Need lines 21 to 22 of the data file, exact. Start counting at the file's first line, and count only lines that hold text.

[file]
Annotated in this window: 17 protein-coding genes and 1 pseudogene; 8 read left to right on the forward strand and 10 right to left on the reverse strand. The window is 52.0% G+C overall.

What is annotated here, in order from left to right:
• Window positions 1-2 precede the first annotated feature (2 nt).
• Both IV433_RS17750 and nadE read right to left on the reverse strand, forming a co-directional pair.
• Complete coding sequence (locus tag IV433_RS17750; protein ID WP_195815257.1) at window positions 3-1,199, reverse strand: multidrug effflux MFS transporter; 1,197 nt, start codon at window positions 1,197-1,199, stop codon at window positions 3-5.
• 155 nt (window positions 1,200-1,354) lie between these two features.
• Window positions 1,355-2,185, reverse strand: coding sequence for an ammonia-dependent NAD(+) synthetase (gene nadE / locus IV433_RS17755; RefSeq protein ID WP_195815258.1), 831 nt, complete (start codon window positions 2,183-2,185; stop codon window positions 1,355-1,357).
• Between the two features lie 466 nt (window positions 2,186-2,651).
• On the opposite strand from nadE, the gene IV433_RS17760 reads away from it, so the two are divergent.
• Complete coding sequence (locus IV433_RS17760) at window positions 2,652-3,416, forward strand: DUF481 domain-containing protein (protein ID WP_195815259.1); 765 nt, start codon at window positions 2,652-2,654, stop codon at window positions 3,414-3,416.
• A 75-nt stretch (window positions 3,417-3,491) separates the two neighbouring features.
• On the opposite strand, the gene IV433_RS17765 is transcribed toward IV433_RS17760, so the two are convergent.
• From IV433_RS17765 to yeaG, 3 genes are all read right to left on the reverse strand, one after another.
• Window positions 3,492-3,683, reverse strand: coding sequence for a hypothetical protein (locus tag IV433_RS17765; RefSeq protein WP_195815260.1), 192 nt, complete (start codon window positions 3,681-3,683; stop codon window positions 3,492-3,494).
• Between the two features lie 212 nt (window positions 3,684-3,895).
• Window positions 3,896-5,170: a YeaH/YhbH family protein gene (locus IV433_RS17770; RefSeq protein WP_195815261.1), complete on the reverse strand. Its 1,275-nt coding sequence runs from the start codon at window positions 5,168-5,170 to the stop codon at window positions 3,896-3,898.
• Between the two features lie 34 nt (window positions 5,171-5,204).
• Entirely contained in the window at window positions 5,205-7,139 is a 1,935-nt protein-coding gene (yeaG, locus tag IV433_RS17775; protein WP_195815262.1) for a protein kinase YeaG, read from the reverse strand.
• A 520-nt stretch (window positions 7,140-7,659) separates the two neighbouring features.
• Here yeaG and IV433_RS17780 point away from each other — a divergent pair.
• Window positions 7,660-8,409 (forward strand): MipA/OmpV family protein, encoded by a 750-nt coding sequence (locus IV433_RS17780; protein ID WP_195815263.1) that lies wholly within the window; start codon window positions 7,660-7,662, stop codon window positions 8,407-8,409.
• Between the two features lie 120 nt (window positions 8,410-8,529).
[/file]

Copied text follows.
• Window positions 7,660-8,409 (forward strand): MipA/OmpV family protein, encoded by a 750-nt coding sequence (locus IV433_RS17780; protein ID WP_195815263.1) that lies wholly within the window; start codon window positions 7,660-7,662, stop codon window positions 8,407-8,409.
• Between the two features lie 120 nt (window positions 8,410-8,529).